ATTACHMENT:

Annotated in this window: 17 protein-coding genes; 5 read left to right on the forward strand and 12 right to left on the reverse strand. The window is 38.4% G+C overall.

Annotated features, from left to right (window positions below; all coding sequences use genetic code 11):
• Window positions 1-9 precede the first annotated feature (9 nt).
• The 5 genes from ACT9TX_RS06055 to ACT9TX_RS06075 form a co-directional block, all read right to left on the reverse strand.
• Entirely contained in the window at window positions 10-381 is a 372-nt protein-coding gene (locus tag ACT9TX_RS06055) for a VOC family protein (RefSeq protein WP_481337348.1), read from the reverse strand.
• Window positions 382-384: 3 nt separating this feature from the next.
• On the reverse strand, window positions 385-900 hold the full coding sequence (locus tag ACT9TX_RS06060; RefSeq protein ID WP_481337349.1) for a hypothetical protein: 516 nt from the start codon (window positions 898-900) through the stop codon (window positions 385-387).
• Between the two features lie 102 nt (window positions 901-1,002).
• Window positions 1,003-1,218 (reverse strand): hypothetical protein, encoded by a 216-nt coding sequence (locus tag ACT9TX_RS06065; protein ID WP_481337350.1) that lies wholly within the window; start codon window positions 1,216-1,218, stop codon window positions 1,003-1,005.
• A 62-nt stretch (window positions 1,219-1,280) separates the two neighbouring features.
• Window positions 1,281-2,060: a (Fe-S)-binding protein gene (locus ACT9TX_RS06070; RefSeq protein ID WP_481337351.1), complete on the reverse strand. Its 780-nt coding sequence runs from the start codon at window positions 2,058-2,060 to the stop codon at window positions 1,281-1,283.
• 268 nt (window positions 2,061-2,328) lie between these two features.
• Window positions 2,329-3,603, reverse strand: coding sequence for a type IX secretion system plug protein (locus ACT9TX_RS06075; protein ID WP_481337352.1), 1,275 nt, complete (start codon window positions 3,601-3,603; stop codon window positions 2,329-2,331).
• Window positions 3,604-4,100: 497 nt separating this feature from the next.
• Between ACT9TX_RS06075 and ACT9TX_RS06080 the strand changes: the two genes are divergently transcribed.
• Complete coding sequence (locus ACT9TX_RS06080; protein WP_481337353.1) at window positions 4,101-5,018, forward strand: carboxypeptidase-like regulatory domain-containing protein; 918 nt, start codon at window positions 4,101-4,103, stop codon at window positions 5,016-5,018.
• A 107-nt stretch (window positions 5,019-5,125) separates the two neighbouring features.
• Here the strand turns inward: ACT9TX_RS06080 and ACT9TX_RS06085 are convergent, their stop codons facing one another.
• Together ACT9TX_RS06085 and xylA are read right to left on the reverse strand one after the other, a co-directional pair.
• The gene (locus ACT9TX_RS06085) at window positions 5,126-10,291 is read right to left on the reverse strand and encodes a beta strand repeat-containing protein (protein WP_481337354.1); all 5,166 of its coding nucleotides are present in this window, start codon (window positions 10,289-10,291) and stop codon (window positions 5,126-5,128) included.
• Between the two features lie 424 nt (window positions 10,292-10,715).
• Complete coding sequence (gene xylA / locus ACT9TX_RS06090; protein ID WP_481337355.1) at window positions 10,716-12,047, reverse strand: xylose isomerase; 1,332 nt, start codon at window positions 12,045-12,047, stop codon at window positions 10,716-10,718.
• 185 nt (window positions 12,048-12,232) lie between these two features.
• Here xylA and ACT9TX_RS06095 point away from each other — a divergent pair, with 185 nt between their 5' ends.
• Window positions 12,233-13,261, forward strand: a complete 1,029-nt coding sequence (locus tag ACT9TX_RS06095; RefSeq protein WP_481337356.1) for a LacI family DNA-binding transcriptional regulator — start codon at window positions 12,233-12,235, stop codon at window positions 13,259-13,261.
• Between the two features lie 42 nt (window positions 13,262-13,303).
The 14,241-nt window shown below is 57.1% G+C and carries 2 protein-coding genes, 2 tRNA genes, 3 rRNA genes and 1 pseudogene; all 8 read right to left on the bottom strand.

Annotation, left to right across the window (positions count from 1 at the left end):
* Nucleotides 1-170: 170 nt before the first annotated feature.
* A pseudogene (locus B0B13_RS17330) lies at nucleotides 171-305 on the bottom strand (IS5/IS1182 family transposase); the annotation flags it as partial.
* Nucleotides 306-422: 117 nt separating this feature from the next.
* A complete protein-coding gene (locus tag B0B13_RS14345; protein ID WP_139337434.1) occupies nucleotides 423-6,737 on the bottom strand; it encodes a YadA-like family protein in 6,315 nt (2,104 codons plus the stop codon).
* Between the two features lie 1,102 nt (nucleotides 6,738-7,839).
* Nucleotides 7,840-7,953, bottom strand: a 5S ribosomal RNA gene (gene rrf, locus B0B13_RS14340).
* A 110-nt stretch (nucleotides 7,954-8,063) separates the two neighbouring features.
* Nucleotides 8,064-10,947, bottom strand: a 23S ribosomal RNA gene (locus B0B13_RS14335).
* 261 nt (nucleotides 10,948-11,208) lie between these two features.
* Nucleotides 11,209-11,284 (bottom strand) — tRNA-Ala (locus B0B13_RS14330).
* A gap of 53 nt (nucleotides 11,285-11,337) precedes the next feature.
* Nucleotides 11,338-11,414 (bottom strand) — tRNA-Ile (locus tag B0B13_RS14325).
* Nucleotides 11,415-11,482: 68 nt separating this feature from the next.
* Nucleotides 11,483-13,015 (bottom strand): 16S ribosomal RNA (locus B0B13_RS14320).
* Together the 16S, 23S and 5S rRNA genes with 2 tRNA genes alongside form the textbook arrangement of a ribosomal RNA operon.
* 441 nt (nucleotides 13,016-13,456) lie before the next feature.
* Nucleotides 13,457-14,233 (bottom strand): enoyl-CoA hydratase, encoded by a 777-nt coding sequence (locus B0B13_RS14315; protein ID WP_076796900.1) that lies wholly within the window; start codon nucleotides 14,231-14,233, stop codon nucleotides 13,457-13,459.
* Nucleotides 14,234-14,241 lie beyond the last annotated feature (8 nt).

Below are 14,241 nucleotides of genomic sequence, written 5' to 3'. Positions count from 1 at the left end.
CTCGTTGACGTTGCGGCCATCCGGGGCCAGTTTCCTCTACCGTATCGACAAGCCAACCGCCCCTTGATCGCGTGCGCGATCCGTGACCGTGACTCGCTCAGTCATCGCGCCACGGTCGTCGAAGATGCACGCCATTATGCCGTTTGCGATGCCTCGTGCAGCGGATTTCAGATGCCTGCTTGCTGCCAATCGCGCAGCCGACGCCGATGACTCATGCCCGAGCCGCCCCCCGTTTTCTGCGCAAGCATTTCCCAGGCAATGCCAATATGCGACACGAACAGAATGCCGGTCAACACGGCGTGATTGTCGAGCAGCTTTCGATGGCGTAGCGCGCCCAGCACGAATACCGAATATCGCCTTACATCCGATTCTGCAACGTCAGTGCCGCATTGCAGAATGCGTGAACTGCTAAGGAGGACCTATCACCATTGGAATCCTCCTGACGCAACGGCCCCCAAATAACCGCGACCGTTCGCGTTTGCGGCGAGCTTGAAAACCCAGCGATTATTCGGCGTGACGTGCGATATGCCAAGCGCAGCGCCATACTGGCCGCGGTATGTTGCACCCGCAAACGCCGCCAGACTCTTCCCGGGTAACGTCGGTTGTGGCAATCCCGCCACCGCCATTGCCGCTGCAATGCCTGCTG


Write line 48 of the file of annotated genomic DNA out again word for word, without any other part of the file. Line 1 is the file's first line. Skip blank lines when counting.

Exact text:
CTCGTTGACGTTGCGGCCATCCGGGGCCAGTTTCCTCTACCGTATCGACAAGCCAACCGCCCCTTGATCGCGTGCGCGATCCGTGACCGTGACTCGCTCAGTCATCGCGCCACGGTCGTCGAAGATGCACGCCATTATGCCGTTTGCGATGCCTCGTGCAGCGGATTTCAGATGCCTGCTTGCTGCCAATCGCGCAGCCGACGCCGATGACTCATGCCCGAGCCGCCCCCCGTTTTCTGCGCAAGCATTTCCCAGGCAATGCCAATATGCGACACGAACAGAATGCCGGTCAACACGGCGTGATTGTCGAGCAGCTTTCGATGGCGTAGCGCGCCCAGCACGAATACCGAATATCGCCTTACATCCGATTCTGCAACGTCAGTGCCGCATTGCAGAATGCGTGAACTGCTAAGGAGGACCTATCACCATTGGAATCCTCCTGACGCAACGGCCCCCAAATAACCGCGACCGTTCGCGTTTGCGGCGAGCTTGAAAACCCAGCGATTATTCGGCGTGACGTGCGATATGCCAAGCGCAGCGCCATACTGGCCGCGGTATGTTGCACCCGCAAACGCCGCCAGACTCTTCCCGGGTAACGTCGGTTGTGGCAATCCCGCCACCGCCATTGCCGCTGCAATGCCTGCTG